Directed by: Craig Johnson
Starring: Bill Hader, Kristen Wiig, Luke Wilson, Ty Burrell
Genre: Comedy, Drama
The Skeleton Twins is a film that is humorous, heart-warming and at times very depressing.
Protagonists Milo (Bill Hader) and Maggie (Kristen Wiig) are dysfunctional siblings who are reunited after 10 years during a dark time in both of their lives. The film begins with Milo, an unsuccessful gay actor, attempting to commit suicide. Simultaneously, Maggie who lives in a different state is extremely close to doing the same until she receives a call from a hospital informing her of Milo’s condition. Maggie visits Milo and convinces him to come and stay with her in New York. Soon after their arrival, Milo meets Maggie’s husband Lance (Luke Wilson), a friendly, masculine and simplistic character who enjoys a laid back attitude towards life. Milo is uncertain about Maggie’s relationship with Lance, her home and her life overall. His suspicion manifests from how he believes Maggie would have liked her life to unfold and its contrast to her current situation.
Initially, Milo and Maggie’s relationship seems forced, but as the story unfolds their unique bond as siblings is evident. They attempt to help each other find happiness but struggle to take advice from each other. This is partially due to the fact that they are siblings and have not seen each other in a decade, but also because of their troubled childhood. The complexity of their childhood is revealed throughout the film and explores themes of family relationships, suicide, molestation and sexuality in general.
The cast in The Skeleton Twins do an admirable job at portraying their characters within the context of current society. Hader’s performance as Milo plays on some gay and artistic performer stereotypes without being offensive. Hader’s mannerisms are what make his performance brilliant. There is never a stage of this film where he seems out of character. Wiig’s performance as Maggie is also strong. She exhibits her characters clear depression incredibly well and successfully exemplifies her characters resilience when in public or with her husband Lance.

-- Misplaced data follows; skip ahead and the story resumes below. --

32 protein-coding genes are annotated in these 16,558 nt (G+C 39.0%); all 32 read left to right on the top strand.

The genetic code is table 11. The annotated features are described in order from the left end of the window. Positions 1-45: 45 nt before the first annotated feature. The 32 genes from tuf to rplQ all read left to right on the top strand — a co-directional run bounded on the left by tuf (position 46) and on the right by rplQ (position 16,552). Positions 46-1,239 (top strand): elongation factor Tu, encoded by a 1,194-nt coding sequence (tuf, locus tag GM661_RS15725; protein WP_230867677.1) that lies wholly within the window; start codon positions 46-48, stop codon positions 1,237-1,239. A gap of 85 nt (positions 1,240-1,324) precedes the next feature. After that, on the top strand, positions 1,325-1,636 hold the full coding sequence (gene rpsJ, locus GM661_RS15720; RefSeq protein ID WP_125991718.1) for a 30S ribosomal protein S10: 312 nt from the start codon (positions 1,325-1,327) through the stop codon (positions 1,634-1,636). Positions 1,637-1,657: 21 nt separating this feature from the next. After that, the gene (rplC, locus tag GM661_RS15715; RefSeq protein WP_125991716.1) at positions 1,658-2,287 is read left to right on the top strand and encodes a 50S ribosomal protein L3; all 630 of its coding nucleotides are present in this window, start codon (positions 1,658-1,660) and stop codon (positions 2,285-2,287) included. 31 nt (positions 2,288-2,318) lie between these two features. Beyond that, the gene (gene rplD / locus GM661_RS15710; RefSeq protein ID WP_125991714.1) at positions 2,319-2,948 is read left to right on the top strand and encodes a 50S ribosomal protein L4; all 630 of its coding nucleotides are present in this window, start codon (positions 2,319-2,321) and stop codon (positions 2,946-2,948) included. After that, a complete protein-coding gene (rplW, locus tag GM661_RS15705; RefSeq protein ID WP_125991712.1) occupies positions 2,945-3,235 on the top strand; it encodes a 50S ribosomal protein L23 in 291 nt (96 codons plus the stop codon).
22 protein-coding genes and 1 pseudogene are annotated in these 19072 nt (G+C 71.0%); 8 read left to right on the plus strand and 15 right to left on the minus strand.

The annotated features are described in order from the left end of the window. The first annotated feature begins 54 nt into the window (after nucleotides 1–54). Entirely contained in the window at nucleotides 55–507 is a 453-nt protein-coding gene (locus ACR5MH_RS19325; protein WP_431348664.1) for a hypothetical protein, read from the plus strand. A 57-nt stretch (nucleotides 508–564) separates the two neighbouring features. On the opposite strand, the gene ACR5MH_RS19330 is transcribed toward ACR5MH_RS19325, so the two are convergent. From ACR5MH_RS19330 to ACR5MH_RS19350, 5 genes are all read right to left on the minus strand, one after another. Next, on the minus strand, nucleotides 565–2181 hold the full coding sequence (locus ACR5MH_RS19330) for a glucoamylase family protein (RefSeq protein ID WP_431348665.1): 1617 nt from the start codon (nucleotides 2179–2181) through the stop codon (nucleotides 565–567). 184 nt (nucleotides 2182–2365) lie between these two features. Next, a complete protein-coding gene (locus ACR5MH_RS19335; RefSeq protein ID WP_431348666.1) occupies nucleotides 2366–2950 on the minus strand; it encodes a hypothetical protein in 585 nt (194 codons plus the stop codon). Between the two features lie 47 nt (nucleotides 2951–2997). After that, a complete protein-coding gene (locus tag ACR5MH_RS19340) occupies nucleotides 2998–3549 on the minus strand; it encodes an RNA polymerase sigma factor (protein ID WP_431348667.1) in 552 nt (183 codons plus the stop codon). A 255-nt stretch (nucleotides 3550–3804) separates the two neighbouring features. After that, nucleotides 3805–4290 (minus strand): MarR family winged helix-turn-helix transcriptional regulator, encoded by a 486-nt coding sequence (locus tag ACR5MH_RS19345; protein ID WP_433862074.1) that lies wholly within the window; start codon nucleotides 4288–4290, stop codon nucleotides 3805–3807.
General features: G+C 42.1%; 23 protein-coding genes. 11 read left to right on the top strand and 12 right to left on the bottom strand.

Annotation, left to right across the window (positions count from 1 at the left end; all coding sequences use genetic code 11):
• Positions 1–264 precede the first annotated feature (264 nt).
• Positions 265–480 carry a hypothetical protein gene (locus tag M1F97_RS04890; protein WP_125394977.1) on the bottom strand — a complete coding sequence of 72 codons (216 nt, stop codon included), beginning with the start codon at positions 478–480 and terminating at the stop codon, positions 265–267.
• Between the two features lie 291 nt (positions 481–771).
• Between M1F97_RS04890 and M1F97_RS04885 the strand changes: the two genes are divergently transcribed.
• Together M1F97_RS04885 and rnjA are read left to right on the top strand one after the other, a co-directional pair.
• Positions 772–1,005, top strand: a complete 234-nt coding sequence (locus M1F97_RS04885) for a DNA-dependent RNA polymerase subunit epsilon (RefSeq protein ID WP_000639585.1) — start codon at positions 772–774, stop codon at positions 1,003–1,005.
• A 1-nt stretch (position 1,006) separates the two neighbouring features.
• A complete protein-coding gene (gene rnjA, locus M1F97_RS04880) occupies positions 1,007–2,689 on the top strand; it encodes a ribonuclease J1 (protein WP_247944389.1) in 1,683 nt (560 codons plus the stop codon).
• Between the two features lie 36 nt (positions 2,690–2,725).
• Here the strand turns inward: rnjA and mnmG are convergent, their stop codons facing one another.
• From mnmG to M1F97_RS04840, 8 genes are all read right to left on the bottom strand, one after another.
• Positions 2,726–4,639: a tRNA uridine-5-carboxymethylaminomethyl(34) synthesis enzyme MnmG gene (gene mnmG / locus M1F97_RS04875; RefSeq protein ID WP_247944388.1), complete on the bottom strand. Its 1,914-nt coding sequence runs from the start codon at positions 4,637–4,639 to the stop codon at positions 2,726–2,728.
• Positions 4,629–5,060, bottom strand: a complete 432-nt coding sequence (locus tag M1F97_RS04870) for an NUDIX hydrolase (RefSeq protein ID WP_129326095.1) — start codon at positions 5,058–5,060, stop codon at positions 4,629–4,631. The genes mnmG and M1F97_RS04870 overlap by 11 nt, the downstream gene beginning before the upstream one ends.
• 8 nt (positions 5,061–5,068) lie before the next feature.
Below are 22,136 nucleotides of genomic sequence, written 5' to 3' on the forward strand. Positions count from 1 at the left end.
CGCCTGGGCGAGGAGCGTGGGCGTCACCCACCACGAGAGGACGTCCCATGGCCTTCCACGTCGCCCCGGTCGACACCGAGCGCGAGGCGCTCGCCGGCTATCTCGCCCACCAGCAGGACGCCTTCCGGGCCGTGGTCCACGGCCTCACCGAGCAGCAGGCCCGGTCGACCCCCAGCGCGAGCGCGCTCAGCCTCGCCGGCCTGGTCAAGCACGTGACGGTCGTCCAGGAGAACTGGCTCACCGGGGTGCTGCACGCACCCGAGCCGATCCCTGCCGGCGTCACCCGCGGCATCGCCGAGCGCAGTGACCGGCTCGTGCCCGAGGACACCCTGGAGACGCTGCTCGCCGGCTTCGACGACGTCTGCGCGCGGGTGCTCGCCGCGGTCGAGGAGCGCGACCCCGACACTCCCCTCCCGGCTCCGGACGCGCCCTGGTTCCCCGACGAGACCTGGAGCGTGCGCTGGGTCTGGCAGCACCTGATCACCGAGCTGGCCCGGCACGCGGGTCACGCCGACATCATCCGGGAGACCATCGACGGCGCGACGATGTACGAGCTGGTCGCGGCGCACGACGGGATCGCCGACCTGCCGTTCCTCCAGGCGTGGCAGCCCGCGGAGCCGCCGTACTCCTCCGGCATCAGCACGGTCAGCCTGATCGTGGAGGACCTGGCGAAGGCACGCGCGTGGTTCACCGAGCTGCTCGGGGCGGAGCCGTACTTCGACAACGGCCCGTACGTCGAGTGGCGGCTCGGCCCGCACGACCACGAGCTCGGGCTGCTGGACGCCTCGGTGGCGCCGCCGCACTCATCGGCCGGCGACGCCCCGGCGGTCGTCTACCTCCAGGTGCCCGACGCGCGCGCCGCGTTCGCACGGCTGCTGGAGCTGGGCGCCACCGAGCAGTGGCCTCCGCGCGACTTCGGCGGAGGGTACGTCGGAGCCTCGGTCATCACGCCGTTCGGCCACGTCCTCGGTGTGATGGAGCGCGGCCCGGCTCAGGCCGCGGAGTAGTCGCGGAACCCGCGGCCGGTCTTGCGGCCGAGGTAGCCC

Lance is the most likeable character in the film. Whilst at first Lance seems like a cringe worthy jock, it is quickly established that he is a fantastic husband and a genuinely lovely human being. Wilson manages to turn a simple character into one with depth through the gradual relationship difficulties his character endures.
Ty Burrell’s performance as Rich is restrained and believable. Rich is an old friend of Milo’s and their relationship hints at having been romantic, but is somewhat of a mystery until later in the film. Rich’s life has significantly changed since he last saw Milo. Burrell’s commendable portrayal of Rich exemplifies his desire and struggle to change his life and façade.
The Skeleton Twins does well to keep viewers engaged with a plot that is never really leading anywhere. The chaotic personalities of the protagonists and a hope that they can find a balance in life to counter their depression are what keep the viewer interested. As I watched the film there were only a couple of ways I could see it ending, and whilst the characters produced some hilarious, depressing and insightful scenes, I found myself thinking the narrative itself could have used more complexity. Having said this, the simplistic plot helps the viewer to focus more on depth of the characters and important themes of the film.